Emotion. “Sure?” You say, “That’s the idea of this music right? Duh” Well, yeah. But think about this album. Listen to it. It’s disgusting. It’s raw and filthy and full of whelps and screams and it’s relentless. A full on assault that is unrestricted by fan or label expectation. I have yet to hear another album that is so unrestrained and brutally honest. In some places it’s beautiful. The chorus of the title track is probably my favourite pieces of music ever created. It’s also horrible in some places. Passages don’t work, they grate on you. I like that – and I think it works. This record actually feels like a love scorned. The catastrophe of emotion and ups and downs, it’s dripping with the salt from the tears. There are glimpses of hope and then rages of fury that are wholesomely unjaded and untainted from outside ears and pointed fingers. It’s a narcissistic introverted storm with the likes of emotion that wasn’t heard since the hardcore movement in the ’80s.
'Worship & Tribute' may be ‘musically’ a better record. It may make more sense and sound better production but I feel it lacks the rawness, the savagery. Palumbo convulses through the tracks with a similar style being orchestrated from the rest of the band, with a lack of structure that those of us who can understand should revel in. We can all relate to some of the topics that Glassjaw touch upon in 'EYEWTKAS' and although sometimes very abstract, lyrically we can pull much more from Palumbo that we can from countless other emotionally-charged alternative bands. No one else can scream such obscenities and nonsensical violence and make it sound so sincere and bare. 'EYEWTKAS' is a mind laid out onto a platform where all who want to can see, pick, read and understand. I could go on and on…detailing with hyperbolic metaphors to the extent the greatness of this album, but instead I want those of you reading this who might not know 'EYEWTKAS' as well as other Glassjaw works to listen to it and appreciate it for all its ugly glory.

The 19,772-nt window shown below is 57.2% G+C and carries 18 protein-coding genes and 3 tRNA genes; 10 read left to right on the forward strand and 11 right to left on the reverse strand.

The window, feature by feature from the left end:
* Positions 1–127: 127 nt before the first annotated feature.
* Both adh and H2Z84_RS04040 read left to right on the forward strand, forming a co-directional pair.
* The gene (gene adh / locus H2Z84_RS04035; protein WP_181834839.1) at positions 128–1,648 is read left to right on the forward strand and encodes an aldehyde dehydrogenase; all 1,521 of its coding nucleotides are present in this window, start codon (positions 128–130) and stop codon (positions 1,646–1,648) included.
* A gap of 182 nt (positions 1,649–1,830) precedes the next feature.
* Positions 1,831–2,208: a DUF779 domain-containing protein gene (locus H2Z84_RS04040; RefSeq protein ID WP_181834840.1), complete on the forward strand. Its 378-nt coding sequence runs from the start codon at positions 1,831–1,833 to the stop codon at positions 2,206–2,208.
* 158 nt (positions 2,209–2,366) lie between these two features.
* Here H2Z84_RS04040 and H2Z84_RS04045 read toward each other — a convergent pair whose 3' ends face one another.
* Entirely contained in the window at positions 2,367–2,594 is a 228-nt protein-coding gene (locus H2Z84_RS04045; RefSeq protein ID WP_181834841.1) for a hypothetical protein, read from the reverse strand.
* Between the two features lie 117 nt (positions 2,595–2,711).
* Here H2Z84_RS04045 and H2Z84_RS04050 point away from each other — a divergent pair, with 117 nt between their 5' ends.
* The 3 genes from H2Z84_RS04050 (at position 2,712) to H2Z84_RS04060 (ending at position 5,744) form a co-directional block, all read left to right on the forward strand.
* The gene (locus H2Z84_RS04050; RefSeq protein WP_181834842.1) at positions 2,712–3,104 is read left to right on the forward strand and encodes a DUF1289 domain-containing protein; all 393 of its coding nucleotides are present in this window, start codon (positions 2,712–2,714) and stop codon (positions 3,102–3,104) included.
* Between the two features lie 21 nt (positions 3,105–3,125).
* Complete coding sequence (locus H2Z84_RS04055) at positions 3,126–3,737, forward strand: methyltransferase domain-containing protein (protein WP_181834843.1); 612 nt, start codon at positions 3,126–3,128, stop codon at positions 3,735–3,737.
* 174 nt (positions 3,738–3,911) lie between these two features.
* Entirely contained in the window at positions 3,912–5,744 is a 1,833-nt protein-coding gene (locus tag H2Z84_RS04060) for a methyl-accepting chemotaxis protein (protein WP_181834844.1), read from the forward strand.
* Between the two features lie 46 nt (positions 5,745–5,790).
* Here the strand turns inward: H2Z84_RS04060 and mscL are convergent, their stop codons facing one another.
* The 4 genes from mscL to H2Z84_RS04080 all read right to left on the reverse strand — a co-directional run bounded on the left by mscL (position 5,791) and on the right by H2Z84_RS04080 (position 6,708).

It’s a masterpiece, and I guess if you’re calling ‘Worship & Tribute’ the most influential post-hardcore record of all time, 'EYEWTKAS' was the flame to the fuse, which in my books makes this the more important album.
“Pack your shit and leave, and take my memories of her with you.”
Worship And Tribute (Rosie Kerr)
When I was younger, 'Everything You Ever Wanted To Know About Silence' was my jam. It was the most perfect album I could ever conceive. Then, I began to listen closely to 'Worship & Tribute' and my world was turned upside down. I’d spent my time focusing on an album that, fairly, does contain a lot of “hits” when really, I should’ve been spending my time listening to the album that creates the depth and beauty of what Glassjaw are really about.
Every single song on ‘Worship & Tribute’ is perfect. There really are no words for the talent this band contains. Being Glassjaw's second album, I can understand the loyalty for the first. I get that, yes, but this record takes on a whole new level and shows you what kind of changes and progression the band are capable of. This record fuses jazz and psychedelic rock, as well as their notably fantastic hardcore tracks that do continue over from 'EYEWTKAS.'
Progression is something I always seek out in follow up albums. I believe there is never any point remaining in the same musical mind frame and not exploring what you’re capable of. This album just proves that this band are capable of more, of anything. Tracks like 'Stuck Pig' and 'Pink Roses' still contain that passion and aggression from 'EYEWTKAS,' but tracks like 'Two Tabs Of Mescaline' and 'Ape Dos Mil' are so beautifully crafted that you cannot deny that this album is a complete selection of Glassjaw's ability to write something wholly unique.
I could go on, but at the end of the day this is obviously down to complete personal preference. I just tend to think people should give 'Worship And Tribute' more of a chance instead of sticking to their guns on 'EYEWTKAS.' It might be the best decision you ever make. For real.
Guest writer Ben Sullivan plays guitar in Cornwell Hardcore band Vales.
Want to be a guest writer for a future ‘Versus’ feature? If you’re in a band, run a label or music website then we want to here from you. Send us an e-mail to email@example.com.